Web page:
By Teachers, For Teachers
Student behavior is a challenge for all teachers. If a class’ behavior isn’t managed well, then you will not have a productive learning environment. The key to creating well-managed a classroom management method that works for discipline is planning. If you don’t have a plan in place, then managing student behavior will be quite difficult. Here are a few classroom management steps that you can take in order to ensure student behavior will be productive.
The first step in your classroom management plan is to set up and then state your student expectations and consequences. If your students don’t know what is expected of them, then their behavior can be unruly. The moment your students enter your classroom, you must share your expectations of them, as well as the consequences if they do not meet those expectations. Make sure that you leave room for at least one or two rules for the students to come up with. There’s a better chance that the students will adhere to the rules that they make, versus the ones that are given to them.
The next step is to ensure that you have organized several classroom routines throughout the day. Transition times for the younger students are when it can really get hectic, so it’s essential that you have a daily routine for those times. Have a clear process that students can follow. For example, when an activity is done, the student must know where to put their supplies, where to submit their work, how to clean up, etc. You should also have routines for how to enter and leave the classroom, how to line up, how to access equipment, and for using the bathroom. When you have a routine for everything, then it’ll be easier to manage student behavior.
Once you have your routines in set in place, then you must practice them. You have to practice them over and over again until students can do them on their own. This is the step that most teachers fail to do, because they think that just because they said to do something once, that the students will be able to do it. However, remember that teaching is not just telling -- you have to actually teach (show) them how you want things done. The more you practice, the easier it will be for students to do on their own. When students can do things on their own and they know what is expected of them, you’ll have fewer behavior issues to deal with.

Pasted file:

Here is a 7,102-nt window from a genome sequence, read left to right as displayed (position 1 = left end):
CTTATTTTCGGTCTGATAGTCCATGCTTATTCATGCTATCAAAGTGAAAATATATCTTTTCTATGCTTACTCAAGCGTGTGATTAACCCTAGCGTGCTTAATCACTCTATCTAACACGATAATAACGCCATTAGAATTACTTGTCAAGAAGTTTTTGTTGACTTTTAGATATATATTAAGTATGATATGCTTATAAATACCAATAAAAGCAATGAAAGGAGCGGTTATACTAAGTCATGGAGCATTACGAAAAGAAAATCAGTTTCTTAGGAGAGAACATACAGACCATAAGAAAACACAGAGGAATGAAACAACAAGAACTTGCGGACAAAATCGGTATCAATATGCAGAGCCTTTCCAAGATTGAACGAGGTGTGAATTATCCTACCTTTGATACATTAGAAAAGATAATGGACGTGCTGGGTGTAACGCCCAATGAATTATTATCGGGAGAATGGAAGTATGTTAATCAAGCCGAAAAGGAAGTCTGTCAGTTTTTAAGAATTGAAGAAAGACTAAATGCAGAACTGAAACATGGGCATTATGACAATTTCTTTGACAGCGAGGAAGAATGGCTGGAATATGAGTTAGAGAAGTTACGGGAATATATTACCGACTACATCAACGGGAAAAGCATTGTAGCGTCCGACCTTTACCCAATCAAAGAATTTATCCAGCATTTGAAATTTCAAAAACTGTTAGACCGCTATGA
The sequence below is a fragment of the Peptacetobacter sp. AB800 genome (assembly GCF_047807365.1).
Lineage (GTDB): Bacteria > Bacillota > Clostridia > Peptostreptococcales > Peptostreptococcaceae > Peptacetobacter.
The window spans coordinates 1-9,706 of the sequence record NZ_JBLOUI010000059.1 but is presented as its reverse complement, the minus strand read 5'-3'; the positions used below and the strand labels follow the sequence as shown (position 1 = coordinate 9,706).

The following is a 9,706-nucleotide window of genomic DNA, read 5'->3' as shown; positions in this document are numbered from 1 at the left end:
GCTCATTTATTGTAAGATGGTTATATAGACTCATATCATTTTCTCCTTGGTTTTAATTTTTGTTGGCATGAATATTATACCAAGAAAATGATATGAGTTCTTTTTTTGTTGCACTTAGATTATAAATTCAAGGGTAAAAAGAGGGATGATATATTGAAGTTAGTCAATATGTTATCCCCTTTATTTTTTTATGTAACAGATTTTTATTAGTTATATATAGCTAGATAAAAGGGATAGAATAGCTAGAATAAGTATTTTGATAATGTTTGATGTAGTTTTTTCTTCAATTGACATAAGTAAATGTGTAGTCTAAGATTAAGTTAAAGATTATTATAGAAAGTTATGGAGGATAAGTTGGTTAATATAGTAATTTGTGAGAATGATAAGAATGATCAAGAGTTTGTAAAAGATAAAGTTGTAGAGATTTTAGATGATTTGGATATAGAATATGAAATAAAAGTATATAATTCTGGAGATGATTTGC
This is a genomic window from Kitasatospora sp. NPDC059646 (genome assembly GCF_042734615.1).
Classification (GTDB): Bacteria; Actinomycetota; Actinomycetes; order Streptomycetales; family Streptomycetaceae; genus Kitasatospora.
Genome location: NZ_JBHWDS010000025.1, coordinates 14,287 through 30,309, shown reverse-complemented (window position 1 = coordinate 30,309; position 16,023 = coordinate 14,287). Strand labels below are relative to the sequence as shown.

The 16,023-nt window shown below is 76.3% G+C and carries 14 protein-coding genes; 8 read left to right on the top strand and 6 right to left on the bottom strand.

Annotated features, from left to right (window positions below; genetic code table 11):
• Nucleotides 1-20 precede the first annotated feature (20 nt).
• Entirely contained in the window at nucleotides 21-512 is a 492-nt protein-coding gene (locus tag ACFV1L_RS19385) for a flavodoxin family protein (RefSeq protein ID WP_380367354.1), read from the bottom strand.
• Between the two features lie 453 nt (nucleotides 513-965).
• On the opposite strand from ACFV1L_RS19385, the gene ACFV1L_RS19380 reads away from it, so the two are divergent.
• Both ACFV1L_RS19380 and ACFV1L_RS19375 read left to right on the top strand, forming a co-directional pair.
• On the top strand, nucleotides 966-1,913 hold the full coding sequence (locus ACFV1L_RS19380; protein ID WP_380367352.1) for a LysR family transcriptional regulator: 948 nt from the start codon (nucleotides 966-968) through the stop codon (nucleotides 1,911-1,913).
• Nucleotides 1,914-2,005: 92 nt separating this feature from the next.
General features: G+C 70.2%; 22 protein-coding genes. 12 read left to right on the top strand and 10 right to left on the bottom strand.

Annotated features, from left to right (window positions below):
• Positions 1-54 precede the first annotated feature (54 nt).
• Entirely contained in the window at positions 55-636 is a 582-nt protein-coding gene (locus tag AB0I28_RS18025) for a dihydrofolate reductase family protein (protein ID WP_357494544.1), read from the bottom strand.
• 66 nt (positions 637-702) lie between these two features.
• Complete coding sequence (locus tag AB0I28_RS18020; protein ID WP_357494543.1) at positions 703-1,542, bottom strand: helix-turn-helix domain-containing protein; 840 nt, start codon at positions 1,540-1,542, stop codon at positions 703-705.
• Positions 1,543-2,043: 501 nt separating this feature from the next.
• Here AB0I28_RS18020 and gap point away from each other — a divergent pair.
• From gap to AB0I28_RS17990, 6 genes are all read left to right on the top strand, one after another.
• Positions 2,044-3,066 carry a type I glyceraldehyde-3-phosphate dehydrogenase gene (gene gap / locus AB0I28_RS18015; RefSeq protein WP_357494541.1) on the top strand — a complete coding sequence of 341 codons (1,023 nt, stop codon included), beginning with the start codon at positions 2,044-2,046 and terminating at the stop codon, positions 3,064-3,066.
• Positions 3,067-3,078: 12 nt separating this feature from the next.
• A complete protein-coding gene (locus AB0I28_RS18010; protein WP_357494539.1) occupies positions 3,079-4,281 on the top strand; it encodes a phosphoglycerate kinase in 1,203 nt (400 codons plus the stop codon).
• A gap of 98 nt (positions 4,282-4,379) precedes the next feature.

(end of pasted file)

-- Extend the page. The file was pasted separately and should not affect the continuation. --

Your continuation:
Once you have set the rules and consequences, you must stick to them. While you may have accepted that your students won’t always behave the way that you expect them to, you must also keep in mind that the actions you take when a student is out of order will have a direct reflection on how the students perceive you as a teacher. This means that if you said that the consequence for getting out of your seat without permission was staying after school, and you don’t follow through with keeping the student after school, the students will view you as being dishonest or a pushover. Therefore, if you want to keep student behavior in check, then you must never waiver, and always follow through with your consequences.
Positive reinforcement is a great classroom management technique to use to reinforce students who are on task and doing what they are supposed to be doing. Most of the time, a teachers’ attention is on the students who are misbehaving, and rarely on the students who are actually on task. When you focus your attention to the “Good” things that students are doing, then it will help them to strive to get more “Good” attention from you. Take the time to notice when students are doing something good like staying on task, raising their hand, or helping a classmate. You’ll see how focusing on the positive can really change the dynamic in your classroom and make it a more positive learning environment for all.
Effective teachers understand that taking the time to follow these steps will ultimately ensure a well-behaved, productive classroom. As long as you set up classroom expectations, follow through with your consequences, teach and practice daily routines, and give positive feedback to your students, then your classroom management plan should be spot on.
How do you manage student behavior? Do you have any classroom management tips or advice?
Janelle Cox is an education writer who uses her experience and knowledge to provide creative and original writing in the field of education. Janelle holds a master’s of science in education from the State University of New York College at Buffalo. She is a contributing writer to TeachHUB.com, TeachHUB Magazine, and Hey Teach. She was also the elementary education expert for Thoughtco (formally About.com) for five years. You can follow her on Twitter @empoweringed, on Facebook at Empowering K12 Educators, or contact her at Janellecox78@yahoo.com.